For transfers out of the hospital, the case managers coordinate applicable EMTALA rules and regulations. They review required state forms for appropriate completion. They ensure authorizations for any payer requiring this, usually for higher level of care or services not provided in hospital. Finally, they participate in any collegial discussions with hospitals or other entities transferring to your system’s facilities.
Complex Discharge Planning Specialist
If your hospital has at least 15 to 20 patients on any given day who require intense and complex discharge planning, then you may want to consider this position. While the complex discharge planning specialist can be a social worker or RN, the position is usually filled with a social worker experienced in managing difficult-to-discharge patients. The purpose of this position is to free up the staff case managers and social workers from these time-consuming patients, and have the patients’ discharge planning needs managed by a specialist who works intensely on these patients.
The focus for the position can be patients who have exceeded a predetermined length of stay threshold, or it can be patients whose discharge planning needs are so intensive that they may divert the staff from managing and moving the more routine patients. The patients are assigned to the specialist who continues to work with the nurse case manager as a dyad.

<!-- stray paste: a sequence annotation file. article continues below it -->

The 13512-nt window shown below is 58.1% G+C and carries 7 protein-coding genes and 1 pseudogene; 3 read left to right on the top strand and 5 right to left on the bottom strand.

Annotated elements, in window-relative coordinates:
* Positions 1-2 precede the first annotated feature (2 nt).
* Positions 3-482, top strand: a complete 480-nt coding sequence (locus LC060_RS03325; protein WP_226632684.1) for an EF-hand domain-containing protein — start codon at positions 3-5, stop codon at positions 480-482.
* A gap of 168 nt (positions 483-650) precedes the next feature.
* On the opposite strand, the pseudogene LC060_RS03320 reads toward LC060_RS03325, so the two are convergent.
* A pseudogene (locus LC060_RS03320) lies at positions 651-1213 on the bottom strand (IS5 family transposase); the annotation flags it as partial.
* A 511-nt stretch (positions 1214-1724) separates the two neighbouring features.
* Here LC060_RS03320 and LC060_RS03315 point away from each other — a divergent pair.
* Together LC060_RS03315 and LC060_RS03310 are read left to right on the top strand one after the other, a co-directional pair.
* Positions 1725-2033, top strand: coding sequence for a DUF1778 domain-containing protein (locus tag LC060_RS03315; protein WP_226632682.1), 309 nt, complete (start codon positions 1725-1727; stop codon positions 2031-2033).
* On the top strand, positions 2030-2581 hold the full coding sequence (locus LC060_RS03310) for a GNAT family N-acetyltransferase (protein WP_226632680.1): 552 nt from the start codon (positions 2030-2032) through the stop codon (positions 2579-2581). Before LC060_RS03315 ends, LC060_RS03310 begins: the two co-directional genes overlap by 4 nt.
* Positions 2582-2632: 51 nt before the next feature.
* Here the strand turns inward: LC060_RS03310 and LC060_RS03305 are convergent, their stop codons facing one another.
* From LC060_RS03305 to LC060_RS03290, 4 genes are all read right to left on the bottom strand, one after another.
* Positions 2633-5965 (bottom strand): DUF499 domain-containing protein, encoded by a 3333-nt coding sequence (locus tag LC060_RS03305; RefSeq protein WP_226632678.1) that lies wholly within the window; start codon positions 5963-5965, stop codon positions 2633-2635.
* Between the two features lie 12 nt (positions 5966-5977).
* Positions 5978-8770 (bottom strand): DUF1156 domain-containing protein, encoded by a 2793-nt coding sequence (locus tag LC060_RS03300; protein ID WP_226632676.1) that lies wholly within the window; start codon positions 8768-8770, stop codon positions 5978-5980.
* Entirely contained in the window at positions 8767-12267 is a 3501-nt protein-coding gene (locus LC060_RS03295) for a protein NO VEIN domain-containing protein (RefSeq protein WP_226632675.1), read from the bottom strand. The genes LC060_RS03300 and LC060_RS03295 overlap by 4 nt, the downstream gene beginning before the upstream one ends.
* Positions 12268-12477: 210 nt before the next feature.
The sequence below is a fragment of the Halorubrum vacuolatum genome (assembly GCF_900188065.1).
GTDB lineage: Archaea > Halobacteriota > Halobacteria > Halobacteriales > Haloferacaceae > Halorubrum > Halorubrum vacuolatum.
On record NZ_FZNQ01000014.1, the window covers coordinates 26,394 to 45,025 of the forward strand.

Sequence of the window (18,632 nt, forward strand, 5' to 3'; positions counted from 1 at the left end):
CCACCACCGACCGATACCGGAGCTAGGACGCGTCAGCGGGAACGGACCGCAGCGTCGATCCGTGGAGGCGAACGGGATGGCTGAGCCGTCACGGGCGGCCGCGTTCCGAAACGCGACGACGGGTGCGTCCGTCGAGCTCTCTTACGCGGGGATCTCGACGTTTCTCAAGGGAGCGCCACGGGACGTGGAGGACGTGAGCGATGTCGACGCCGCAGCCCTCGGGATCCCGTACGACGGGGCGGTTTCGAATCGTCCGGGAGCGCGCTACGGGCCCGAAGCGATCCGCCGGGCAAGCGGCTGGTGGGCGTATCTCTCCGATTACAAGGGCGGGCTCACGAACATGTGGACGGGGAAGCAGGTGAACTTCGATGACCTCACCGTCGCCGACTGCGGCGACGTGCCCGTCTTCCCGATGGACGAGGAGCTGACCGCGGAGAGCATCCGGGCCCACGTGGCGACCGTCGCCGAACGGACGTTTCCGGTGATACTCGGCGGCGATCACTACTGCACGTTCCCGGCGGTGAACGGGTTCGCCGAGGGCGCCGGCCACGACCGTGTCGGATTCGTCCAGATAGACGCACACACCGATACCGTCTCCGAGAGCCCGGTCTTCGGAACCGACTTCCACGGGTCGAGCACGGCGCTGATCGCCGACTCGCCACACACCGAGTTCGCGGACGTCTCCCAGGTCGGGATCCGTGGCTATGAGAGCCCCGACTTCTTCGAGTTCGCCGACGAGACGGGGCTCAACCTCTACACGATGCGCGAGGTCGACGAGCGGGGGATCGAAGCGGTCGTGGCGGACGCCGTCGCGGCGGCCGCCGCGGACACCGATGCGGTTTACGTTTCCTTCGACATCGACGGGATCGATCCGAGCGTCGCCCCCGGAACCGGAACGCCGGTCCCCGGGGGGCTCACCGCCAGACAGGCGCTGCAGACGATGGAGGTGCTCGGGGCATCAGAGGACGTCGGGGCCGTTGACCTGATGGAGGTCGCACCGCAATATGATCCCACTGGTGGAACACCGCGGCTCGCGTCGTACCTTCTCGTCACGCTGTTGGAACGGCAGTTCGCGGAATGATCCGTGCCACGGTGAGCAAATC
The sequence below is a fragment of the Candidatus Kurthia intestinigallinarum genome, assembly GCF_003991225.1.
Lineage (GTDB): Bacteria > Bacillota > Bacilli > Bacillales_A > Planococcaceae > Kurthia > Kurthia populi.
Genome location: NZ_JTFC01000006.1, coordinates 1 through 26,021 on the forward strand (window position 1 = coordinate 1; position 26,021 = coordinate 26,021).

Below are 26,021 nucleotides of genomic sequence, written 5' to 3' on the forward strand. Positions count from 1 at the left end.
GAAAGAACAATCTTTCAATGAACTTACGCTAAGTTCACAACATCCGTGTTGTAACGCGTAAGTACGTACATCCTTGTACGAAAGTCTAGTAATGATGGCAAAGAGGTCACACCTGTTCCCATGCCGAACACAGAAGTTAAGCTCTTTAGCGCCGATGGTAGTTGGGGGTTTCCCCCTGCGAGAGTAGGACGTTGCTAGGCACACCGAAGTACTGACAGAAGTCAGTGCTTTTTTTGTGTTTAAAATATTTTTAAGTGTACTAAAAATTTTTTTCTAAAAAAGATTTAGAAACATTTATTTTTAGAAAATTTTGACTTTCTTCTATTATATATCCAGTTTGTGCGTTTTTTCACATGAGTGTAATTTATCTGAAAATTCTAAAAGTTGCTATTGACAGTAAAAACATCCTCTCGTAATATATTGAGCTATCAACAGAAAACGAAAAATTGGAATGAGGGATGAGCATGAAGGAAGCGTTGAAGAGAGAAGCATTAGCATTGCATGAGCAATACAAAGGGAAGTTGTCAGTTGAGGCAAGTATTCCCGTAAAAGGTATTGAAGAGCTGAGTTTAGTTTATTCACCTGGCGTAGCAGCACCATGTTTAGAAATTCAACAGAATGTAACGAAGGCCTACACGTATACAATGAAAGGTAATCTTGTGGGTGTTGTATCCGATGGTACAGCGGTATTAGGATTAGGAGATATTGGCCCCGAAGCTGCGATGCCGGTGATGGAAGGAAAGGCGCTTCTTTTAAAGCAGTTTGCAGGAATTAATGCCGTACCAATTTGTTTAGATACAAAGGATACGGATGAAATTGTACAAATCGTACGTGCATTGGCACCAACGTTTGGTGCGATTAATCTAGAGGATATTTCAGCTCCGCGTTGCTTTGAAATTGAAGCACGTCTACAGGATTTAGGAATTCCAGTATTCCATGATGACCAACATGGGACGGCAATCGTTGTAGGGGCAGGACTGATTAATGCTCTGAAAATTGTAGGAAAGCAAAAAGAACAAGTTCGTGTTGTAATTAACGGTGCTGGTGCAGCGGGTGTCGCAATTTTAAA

The physician advisor has become a must-have for most case management departments. While some hospitals have opted to outsource this function, many continue to retain an in-house physician advisor. The physician in this position can be full-time or part-time, depending on the needs of your department. The physician supports the clinical review function of the case management department regarding the medical necessity of patients. He or she may meet with case management and healthcare team members to discuss selected cases, and may be called on to address specific attending physician issues when there are delays in throughput or discharge, or when there is a discrepancy in the ordered status of a patient. This role has become particularly important in supporting compliance to the Two-Midnight Rule. The physician advisor may chair the utilization review committee and support resource utilization and other issues around length-of-stay management. Many of these functions are difficult to perform via an outsourced process.
Community Case Manager